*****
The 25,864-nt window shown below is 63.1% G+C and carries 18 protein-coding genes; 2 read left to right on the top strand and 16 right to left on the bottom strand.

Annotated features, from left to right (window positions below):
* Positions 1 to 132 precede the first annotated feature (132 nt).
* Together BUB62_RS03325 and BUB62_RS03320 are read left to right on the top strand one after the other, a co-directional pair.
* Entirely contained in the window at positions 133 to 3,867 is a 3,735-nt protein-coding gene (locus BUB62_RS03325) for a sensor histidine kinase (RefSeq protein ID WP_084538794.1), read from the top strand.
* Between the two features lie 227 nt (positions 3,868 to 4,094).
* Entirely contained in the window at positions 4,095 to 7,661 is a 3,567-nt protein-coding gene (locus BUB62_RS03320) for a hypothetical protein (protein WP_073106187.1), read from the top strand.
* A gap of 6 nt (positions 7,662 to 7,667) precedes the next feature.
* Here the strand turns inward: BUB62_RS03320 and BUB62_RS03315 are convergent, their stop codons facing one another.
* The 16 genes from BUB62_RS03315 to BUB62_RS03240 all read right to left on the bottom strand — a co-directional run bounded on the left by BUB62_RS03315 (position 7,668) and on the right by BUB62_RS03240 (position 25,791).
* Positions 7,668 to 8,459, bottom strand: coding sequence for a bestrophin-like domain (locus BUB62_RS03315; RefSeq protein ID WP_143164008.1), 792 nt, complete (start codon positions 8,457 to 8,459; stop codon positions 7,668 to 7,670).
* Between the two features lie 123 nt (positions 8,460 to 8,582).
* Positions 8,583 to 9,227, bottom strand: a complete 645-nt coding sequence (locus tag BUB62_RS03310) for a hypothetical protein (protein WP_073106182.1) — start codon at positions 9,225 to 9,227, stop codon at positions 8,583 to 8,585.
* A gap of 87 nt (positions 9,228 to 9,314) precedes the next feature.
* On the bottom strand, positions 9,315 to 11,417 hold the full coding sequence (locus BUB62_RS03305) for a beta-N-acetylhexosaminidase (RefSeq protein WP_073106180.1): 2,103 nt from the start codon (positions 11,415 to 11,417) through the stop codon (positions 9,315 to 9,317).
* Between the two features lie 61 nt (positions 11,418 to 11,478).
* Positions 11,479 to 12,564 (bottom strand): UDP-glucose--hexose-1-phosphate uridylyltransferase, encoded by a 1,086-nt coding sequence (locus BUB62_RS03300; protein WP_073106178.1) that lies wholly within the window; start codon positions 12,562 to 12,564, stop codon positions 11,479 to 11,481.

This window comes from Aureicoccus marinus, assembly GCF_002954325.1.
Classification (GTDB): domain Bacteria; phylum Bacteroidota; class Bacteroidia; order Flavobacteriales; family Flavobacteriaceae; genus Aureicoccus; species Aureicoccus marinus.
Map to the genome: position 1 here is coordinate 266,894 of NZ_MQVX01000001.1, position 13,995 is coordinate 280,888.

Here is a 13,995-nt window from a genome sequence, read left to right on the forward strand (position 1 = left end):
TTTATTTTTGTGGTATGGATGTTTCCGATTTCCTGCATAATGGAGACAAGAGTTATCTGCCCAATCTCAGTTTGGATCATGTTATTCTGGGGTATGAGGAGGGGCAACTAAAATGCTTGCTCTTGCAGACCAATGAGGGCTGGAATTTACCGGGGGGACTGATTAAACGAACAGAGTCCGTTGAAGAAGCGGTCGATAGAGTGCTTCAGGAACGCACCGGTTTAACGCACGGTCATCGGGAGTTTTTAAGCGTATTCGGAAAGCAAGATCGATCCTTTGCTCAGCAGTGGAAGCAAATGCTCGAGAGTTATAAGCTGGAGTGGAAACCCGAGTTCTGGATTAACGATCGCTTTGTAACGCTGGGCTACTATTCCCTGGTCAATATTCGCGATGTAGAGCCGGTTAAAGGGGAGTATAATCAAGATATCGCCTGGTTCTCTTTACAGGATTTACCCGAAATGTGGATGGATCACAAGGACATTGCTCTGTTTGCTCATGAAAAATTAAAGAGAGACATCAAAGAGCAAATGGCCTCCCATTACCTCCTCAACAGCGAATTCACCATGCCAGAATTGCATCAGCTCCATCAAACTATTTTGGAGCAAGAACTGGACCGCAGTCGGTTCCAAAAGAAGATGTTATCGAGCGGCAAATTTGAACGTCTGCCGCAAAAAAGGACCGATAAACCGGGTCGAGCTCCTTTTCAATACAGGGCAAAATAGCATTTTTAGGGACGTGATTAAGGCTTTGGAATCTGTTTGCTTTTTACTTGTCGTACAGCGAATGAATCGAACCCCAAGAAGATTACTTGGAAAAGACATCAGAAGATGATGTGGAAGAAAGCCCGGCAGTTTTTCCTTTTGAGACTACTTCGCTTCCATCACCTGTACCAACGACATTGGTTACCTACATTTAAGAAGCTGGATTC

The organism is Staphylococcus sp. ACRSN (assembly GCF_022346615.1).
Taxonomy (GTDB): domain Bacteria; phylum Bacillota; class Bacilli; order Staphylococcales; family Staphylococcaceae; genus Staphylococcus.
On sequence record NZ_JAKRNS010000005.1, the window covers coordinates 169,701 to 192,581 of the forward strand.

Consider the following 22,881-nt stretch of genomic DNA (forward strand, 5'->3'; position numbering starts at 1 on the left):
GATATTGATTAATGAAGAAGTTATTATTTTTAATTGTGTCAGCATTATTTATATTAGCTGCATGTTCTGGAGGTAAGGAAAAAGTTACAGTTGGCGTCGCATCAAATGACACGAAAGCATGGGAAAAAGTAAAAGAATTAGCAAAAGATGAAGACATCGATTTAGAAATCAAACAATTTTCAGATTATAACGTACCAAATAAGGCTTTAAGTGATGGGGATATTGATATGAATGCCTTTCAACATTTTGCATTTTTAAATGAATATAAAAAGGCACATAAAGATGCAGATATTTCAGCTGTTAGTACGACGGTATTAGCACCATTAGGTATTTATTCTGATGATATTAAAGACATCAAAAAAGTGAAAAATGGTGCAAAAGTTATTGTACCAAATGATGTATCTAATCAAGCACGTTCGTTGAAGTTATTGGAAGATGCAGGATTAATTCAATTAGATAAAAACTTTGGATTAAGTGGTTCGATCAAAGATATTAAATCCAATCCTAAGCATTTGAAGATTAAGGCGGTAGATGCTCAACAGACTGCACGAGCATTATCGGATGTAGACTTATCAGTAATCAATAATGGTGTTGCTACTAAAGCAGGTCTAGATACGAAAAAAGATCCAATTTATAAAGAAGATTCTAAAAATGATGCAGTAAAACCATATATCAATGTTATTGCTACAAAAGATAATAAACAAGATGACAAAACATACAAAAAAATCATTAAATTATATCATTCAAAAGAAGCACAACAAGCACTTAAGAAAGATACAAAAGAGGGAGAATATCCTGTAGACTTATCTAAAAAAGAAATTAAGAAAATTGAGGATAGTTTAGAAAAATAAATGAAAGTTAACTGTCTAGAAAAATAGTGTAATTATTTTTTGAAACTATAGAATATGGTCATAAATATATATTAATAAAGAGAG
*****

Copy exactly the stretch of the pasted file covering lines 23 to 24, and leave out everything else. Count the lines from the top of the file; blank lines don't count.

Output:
The organism is Staphylococcus sp. ACRSN (assembly GCF_022346615.1).
Taxonomy (GTDB): domain Bacteria; phylum Bacillota; class Bacilli; order Staphylococcales; family Staphylococcaceae; genus Staphylococcus.